Pleasant, Undemanding Southern Comforts
Also see Bob's review of Hound of the Baskervilles
Amanda has driven up from her home in Tennessee to a small Morris County, New Jersey, town to visit with her married daughter and her family. On a Sunday July afternoon, she arrives at Gus's house to leave an envelope for his church donation. Gus is a retired stone mason who likes to stay close to home, and be left alone to perform his household chores and repairs. Amanda is a retired librarian who loves books and likes to go places and do things. What they have in common is that each of them had unhappy marriages which have left them with remorse and regret. Amanda talks about the long ago suicide death of her husband who had brought "the war home with him" after serving on the battlefield in World War II. Gus is touched by Amanda's sympathetic understanding as he also was scarred emotionally by his battlefield experience back then.
The first act takes us to September. Amanda and Gus have agreed to marry, but are having second thoughts. Gus is worried about Amanda's plan to transport several moving van loads of furniture and books up from Tennessee. Amanda raises the issue of intimacy to which Gus shyly responds that he is "probably" still sexually functional. Finally, Gus says that Amanda should "stay here tonight, in my bed, and we'll make our decision tomorrow." Amanda agrees. "It'll save a lot of talking."
November finds newlyweds Amanda and Gus uncomfortably at home. Amanda wants to be left alone to work on a book that she is writing on her family's history. Gus is entreating her for help as he struggles with the seasonal installation of storm windows. December finds the couple preparing to go out to shop for a cemetery headstone. Amanda has assumed that they would share a headstone. Gus has a stone with his deceased Helen, who had been his wife for forty years and is the mother of his son. He had thought they were just buying a stone for Amanda. Amanda is angry and hurt, even more so when Gus offers that there is room for Amanda to be buried next to him and Helen. Amanda now wants to reclaim her family plot in her family's section at the Celebration Hill cemetery in Tennessee. She angrily stalks out to move back in with her daughter.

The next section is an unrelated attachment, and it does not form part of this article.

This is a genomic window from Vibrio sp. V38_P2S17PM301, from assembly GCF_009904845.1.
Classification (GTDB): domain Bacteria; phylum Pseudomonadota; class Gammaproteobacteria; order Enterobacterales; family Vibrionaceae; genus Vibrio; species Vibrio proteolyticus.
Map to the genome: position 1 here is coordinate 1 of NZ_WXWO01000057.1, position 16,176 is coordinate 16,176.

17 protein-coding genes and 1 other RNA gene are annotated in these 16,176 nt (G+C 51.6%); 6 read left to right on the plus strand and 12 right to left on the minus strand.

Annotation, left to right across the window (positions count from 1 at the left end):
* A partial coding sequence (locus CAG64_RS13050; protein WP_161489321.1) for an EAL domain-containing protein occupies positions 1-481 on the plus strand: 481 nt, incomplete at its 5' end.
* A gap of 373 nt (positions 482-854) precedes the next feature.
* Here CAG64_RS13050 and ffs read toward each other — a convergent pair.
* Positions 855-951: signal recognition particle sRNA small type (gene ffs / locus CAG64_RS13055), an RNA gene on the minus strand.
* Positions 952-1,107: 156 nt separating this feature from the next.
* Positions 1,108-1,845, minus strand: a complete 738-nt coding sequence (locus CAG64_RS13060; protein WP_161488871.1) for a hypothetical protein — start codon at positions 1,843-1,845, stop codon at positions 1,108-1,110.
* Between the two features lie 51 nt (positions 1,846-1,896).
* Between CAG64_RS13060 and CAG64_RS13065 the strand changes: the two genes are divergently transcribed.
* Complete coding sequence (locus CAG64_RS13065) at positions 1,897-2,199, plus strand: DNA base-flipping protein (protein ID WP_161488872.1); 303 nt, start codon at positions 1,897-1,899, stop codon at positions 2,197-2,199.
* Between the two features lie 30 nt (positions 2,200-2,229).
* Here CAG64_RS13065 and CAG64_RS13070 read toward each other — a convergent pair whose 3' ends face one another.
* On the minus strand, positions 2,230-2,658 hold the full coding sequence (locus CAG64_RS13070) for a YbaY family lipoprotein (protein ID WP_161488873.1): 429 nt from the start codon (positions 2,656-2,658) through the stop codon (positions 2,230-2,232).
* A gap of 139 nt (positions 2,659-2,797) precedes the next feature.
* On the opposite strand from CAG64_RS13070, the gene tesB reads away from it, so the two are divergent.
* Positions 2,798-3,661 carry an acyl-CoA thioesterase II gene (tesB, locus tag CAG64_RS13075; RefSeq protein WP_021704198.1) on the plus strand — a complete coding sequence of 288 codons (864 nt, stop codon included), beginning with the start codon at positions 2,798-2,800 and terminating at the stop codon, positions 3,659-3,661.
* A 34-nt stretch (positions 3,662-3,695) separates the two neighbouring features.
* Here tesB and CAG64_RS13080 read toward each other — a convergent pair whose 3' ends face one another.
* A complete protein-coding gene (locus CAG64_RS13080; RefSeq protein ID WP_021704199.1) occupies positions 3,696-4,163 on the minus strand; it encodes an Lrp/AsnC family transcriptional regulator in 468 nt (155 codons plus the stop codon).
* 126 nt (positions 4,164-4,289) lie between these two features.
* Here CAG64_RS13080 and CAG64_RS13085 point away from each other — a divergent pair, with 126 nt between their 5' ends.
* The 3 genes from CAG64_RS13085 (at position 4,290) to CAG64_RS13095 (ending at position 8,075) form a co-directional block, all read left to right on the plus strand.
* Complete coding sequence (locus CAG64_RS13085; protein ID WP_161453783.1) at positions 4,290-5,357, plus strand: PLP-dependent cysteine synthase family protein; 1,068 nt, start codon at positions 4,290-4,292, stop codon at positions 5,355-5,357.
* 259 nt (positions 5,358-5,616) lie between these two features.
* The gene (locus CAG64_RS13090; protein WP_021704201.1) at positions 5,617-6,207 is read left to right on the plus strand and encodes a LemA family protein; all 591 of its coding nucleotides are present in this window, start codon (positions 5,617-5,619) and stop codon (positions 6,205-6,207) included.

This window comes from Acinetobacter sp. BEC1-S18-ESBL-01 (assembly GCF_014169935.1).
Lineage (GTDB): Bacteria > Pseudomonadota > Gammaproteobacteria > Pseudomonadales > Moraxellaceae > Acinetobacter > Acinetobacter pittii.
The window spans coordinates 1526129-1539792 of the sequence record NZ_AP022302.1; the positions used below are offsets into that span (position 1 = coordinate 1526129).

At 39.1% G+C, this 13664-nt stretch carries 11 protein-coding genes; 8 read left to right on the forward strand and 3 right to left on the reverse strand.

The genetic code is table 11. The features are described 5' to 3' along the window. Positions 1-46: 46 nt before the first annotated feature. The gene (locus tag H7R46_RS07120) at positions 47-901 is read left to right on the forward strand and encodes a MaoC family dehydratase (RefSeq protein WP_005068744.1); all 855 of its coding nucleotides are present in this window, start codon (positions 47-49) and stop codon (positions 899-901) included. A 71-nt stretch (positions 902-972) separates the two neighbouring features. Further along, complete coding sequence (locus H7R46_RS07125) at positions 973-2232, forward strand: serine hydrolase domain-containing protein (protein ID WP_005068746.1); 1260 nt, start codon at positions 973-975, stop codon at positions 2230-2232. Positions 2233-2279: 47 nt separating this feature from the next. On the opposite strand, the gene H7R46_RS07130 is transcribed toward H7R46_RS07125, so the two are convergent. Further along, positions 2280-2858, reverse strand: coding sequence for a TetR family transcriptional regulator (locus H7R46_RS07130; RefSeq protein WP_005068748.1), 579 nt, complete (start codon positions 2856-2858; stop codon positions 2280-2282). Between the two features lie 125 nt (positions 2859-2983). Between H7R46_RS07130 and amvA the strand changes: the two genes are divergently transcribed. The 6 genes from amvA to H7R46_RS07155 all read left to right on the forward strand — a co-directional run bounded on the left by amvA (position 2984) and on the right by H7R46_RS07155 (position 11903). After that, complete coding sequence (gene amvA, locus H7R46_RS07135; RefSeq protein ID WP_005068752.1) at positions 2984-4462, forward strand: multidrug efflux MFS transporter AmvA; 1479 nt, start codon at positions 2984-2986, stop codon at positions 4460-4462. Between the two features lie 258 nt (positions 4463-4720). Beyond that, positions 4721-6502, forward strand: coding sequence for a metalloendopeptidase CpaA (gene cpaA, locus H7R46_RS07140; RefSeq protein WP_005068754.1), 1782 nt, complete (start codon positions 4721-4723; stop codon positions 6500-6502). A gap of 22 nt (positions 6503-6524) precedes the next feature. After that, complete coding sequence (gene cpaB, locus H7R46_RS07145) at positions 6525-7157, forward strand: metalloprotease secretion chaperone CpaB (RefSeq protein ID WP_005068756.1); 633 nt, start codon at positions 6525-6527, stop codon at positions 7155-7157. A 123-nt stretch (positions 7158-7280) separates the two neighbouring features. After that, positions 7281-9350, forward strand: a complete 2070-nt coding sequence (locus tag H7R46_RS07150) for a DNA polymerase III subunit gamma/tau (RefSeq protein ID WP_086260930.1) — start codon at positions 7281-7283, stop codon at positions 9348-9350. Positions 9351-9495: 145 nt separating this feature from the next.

Two weeks later, Amanda comes to the house as Gus as he is about to go to visit her at her daughter's. The miraculously changed Gus tells her, "I'm going to drive you to Tennessee". Amanda snaps at him, "That's your solution to drive me back to Tennessee to get my plot back". Gus woos, "I wanted to say we'll be together forever." He then goes into the next room, and re-enters with a headstone on which their names are engraved. "I wanted to take you down to make you happy. I've always thought of myself. Now what I want is for you to be happy." The happy Amanda now tells Gus that they are going to take their stone to Celebration Hill.
As directed by Women's Theatre Company Artistic Director Barbara Krajkowski, this mild, gentle comedy makes for a pleasant diversion. Under Krajkowski's astute direction, it is made clear to us from the opening scene that Gus and Amanda are smitten with one another and want to pursue a relationship. Nona Pipes is a pleasant and beguiling Amanda. Her Amanda quickly turns in to Gus' longing for a pleasant relationship.
Robert M. Hefley's Gus immediately picks up on Amanda's good vibes, and his "I want to be alone" mindset is switched off during Southern Comforts first few minutes.
Even the big bump placed in the road by Amanda as a result of Gus's plan to be buried with his late wife grows out of her hurt over the fact that Gus would rather be buried with his widow with whom he had a loveless marriage than with her.
In a 2008 New Jersey production of this play that I reviewed, a maddeningly domineering Amanda and a rather pathetic, "I just want to be left alone" Gus made for a most off-putting dynamic. Add over the top, broad comic performances and the result was a Southern Comforts that was a quite different , far less engaging play than the one that is now under discussion.
I still find the final scene with its inclusion of the carved tombstone in the parlor and Amanda's arbitrary announcement that she and Gus and their tombstone are headed for Celebration Hill annoyingly over the top.
Author Kathleen Clark's comedy Confessions of a Soccer Mom has been widely produced throughout the country.
Her Southern Comforts is a pleasant, easygoing comedy which is securely in the zone of her intended demographic.
Southern Comforts continues performances (Evenings: Friday and Saturday 8 pm/Matinees: Sunday 3 pm) through May 20, 2012, at the Women's Theatre Company at the Parsippany Playhouse, 1130 Knoll Road, Lake Hiawatha, N.J.; Box Office: 973-316-3033; online: www.womenstheater.org/
Southern Comforts by Kathleen Clark; directed by Barbara